What to say about yet another recording of the Bach Cello Suites? Literally, my shelf runneth over, so it is actually a blessing to be working from digital files during the COVID crisis. But I do welcome this latest addition to the PentaTone catalogue, Bach Weilerstein (pentatonemusic.com/bach-cello-suites-alisa-weilerstein) featuring 2011 MacArthur Fellow Alisa Weilerstein.
As Jason Stell declares in the program notes, “The Six Suites for Unaccompanied Cello by J. S. Bach loom larger than any other works in the genre. They are the veritable Alpha and Omega of a cellist’s art.” It is no wonder then that every cellist aspires to “conquer” this summit, but it must also be daunting to try to find a new path where so many have gone before. I’ll let Weilerstein explain her decision to undertake this journey:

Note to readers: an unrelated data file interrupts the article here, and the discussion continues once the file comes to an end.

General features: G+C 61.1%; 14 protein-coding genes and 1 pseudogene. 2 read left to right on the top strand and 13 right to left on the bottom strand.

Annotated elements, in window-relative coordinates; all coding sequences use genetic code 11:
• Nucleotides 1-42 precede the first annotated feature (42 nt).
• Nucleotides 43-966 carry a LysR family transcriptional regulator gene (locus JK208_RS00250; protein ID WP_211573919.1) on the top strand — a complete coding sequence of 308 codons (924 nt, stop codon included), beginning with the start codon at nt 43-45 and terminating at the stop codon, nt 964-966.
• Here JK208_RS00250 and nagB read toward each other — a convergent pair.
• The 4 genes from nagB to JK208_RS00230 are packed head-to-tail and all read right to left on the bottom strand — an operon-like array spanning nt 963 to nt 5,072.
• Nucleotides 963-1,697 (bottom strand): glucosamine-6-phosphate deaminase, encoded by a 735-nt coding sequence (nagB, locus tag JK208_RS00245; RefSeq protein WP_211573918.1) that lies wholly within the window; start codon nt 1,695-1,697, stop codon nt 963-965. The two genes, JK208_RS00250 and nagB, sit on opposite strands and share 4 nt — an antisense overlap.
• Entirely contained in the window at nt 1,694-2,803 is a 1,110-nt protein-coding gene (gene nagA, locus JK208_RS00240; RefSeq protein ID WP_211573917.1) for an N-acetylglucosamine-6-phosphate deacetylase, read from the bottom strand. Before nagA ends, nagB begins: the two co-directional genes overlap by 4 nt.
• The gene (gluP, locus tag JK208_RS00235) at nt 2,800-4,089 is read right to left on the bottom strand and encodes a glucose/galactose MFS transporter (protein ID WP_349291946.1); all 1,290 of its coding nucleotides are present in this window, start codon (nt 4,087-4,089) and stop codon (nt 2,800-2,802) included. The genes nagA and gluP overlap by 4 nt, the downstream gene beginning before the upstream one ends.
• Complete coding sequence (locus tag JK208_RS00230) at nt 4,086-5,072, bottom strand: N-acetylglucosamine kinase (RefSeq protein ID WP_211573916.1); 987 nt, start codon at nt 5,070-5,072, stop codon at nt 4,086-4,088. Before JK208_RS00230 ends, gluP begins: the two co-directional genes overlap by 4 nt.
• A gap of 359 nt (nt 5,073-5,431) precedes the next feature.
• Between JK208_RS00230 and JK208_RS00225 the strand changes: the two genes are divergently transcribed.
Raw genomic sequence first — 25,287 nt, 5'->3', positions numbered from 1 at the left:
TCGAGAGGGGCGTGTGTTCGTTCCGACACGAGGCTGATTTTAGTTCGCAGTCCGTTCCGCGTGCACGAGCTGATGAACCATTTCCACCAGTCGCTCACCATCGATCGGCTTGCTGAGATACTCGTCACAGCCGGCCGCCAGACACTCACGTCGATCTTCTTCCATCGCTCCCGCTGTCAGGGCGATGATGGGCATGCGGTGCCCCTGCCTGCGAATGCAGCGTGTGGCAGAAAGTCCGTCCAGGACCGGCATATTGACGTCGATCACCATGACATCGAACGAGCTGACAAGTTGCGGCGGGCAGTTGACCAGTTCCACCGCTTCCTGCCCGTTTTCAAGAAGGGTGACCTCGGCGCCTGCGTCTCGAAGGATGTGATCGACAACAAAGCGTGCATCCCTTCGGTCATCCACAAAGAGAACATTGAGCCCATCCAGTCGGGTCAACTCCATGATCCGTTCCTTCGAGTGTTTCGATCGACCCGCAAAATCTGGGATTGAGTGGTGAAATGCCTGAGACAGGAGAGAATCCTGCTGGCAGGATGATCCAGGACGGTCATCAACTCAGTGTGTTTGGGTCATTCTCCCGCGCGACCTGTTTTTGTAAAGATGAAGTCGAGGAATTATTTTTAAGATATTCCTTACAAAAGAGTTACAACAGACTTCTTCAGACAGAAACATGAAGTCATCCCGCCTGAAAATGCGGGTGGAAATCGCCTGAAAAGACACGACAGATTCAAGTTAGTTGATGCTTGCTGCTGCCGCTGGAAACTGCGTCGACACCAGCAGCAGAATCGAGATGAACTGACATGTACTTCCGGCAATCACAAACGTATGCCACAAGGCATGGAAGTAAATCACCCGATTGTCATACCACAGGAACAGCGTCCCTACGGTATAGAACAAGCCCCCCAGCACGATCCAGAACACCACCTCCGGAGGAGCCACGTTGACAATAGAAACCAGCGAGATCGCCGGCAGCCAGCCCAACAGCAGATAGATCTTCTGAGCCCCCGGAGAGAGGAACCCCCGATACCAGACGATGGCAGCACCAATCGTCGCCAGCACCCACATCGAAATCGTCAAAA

“With their delicacy and nakedness, their strength and restraint, the cello suites present a unique and humbling challenge. After many years telling family, friends, and myself that I would attempt a recording only when I was much older, I decided that what had seemed like prudence was, in fact, a misunderstanding of the suites’ nature. The intrinsic impossibility of this music is the very source of its freedom.
“I have been living with these suites since further back than memory can reach, and I have grown with them throughout my life with the cello. Great music is a reflection of life as it is lived, and this recording is a reflection of myself, in 2019, at 37 years old, steeped in and still discovering Bach’s unparalleled accomplishment.”
I’m very happy to have been invited to share this monumental undertaking with one of the finest artists of her generation. You should too!
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David Olds, DISCoveries Editor